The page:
By Jeanne Tiscareno, Chase Marketing Company
Business partnerships are critical to any organization’s success, but communicating the value of that partnership in ways that attract and retain mutual customers takes a special knack. Each partner typically has its own communication culture and marketing agenda, and has equal (and sometimes conflicting) input on how best to talk to a customer. It’s no wonder that partner messaging can get so diluted and mundane that it fails to create customer stickiness for either company. Our team recently helped two major software companies create unified, compelling customer messages that reflected the partners’ joint strengths and advantages. Here are the lessons we learned.
Create a truly unique joint value.
To avoid “me-too” and cliché messages, ask yourself: Why are we partnering in the first place? What does our partnership offer that each partner can’t provide individually?
There has to be more to the partnership than what it means to your business goals. Rather, the partnership must bring something unique to the table, and your messaging framework must reflect that uniqueness to the customer.
Your writer/marketer team can help you zero in on the top value points. Run the messaging through a two-part litmus test. First, does it state each partner’s contribution? And second, is it presented from the customer’s point of view?
Create a common voice for the partner message.
Two unique partners will seldom have the same corporate voice, so it’s important to focus on creating a common voice from the outset.
The more distinct each company’s culture and communication voice, the more time and effort it will take to create blended messages. Think of it as a marriage. You’re not giving up your company’s individuality as much as you are focusing on your combined strengths — and in the process, compromising a bit and leaving your egos behind.
In our clients’ case, one partner’s voice was very personable and approachable (using “we” and “you” and a friendly tone), while the other’s voice was more formal and distancing (using “the company” and “customers” and a businesslike tone). As a neutral team, our role was to expose the differences between the two groups and set a common tone that could serve them both.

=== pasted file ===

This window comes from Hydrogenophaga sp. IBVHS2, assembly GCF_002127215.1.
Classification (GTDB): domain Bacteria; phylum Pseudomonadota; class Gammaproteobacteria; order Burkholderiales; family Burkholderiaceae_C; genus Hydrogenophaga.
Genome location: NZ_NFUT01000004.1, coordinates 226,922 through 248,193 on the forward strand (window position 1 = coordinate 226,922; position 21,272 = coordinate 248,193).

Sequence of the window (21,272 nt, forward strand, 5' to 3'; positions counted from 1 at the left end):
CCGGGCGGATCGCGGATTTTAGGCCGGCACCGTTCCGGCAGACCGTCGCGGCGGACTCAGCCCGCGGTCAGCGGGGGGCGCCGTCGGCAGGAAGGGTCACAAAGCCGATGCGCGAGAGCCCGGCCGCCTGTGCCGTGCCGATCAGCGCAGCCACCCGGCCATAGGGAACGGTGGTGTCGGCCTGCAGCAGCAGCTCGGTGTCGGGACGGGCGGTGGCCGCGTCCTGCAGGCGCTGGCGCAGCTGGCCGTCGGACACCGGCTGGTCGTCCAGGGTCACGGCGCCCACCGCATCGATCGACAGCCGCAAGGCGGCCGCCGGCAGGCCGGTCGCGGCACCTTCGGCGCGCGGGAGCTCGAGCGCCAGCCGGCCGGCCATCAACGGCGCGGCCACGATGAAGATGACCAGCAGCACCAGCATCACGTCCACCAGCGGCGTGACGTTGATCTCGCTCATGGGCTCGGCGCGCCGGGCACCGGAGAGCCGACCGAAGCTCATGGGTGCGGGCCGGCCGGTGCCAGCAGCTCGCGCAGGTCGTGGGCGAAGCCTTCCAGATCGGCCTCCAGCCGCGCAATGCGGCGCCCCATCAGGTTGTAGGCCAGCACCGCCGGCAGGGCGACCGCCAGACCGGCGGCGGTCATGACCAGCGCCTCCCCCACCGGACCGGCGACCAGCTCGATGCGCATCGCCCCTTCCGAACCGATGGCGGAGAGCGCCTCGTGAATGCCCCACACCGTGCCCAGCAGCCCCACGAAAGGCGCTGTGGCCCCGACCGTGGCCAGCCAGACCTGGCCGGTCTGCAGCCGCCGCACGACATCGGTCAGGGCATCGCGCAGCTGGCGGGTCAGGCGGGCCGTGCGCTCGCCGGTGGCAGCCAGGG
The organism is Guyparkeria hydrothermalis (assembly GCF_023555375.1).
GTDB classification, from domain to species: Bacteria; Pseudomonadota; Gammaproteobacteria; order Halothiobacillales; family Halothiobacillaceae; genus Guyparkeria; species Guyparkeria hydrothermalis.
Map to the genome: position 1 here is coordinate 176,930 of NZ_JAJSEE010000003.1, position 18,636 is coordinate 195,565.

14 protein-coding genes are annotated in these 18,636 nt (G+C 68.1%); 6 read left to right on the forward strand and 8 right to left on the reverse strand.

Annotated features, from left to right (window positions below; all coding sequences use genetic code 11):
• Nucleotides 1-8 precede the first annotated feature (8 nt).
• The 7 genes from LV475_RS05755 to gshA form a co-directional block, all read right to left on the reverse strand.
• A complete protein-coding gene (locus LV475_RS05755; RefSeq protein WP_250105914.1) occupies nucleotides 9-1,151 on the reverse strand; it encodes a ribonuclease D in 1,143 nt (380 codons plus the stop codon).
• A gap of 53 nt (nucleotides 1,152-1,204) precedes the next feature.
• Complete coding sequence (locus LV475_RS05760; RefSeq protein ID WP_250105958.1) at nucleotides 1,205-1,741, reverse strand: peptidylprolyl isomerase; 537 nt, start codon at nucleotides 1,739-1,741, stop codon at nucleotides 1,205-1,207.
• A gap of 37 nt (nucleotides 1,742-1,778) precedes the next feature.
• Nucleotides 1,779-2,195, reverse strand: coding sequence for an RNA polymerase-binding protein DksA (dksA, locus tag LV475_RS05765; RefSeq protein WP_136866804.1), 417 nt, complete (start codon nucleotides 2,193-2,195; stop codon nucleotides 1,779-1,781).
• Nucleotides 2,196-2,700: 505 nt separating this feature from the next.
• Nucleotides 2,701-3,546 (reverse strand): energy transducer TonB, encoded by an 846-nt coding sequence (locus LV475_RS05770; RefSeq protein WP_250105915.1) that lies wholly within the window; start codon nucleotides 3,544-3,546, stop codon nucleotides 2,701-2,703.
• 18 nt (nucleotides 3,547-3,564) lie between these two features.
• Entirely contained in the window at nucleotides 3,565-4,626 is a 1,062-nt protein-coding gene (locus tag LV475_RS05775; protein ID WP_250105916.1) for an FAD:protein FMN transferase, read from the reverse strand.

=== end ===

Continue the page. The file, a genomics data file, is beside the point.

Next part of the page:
Fairly balance each partner’s contribution.
This goes back to the idea of looking at the partnership from the customer’s perspective. Your message needs to focus on the value to them, not to you. An effective messaging framework will show a balanced view of each partner’s contribution and how the customer can achieve what the partnership is promising.
One idea is to incorporate joint storytelling. This can be as simple as showing a customer’s experience with your combined product or service. Or you may need to find out how a mutual customer’s life is better now that they are implementing the joint solution.
Bring the right team together — early.
Each company’s marketing group knows their own offering, but leaving them to grapple over a unified partner message without the help of an external writer/marketer team often leads to rework, wasted time, and wasted resources.
A neutral team that includes a skilled writer and communication strategist can help minimize the tug-of-war between two corporate cultures and fuse two distinct marketing messages into a joint unique selling proposition for the customer. We recommend engaging this team from Day One. If you bring them in much later, they’ll have to spend additional time trying to fix conflicting content, smoothing ruffled feathers, and sifting through a collection of usually disjointed (but well-intentioned) messaging to find the common threads.
Avoid writing by committee.
We’ve all been there. Internal teams get so excited about their ideas and possibilities, and everyone is eager to contribute. But why do you think the phrase “too many cooks spoil the pot” is so popular?
Writing by committee leads to wordy, watered-down messages that lack clarity, have little cohesion, and are rife with hackneyed terms (“TCO,” “robust,” and “empowered” come to mind).
A hired writer can bring a fresh point of view and lead the way to elegantly crafted messages that blend input from both sides and yield the best joint messages and storyline.
Utilize your third party as a “tie-breaker.”
Despite your best efforts to manage the partnership, impasses will happen any time you have two distinct partners with strong cultures. This is where your neutral team becomes critical. Use your writer/marketer as a broker in this process. Their external, non-biased view can help expose reasons why one approach is better than another, or point you toward a compromise in wording or messaging that perfectly captures your customer value in ways neither of you may have thought of before.
All these lessons combined are a sound set of practices for creating joint marketing messages that really mean, and say, something to your readers. Focus on what the partnership — not the individual companies — bring to the customer, and hire a skilled third-party team to navigate you through the process. When you engage this team early in the process, they can be an invaluable aid in helping your two businesses achieve success together.
Jeanne is a Principal of Chase Marketing Company, a marketing services firm focusing on technology, healthcare and philanthropy. You can reach Jeanne at firstname.lastname@example.org or 206-799-2746.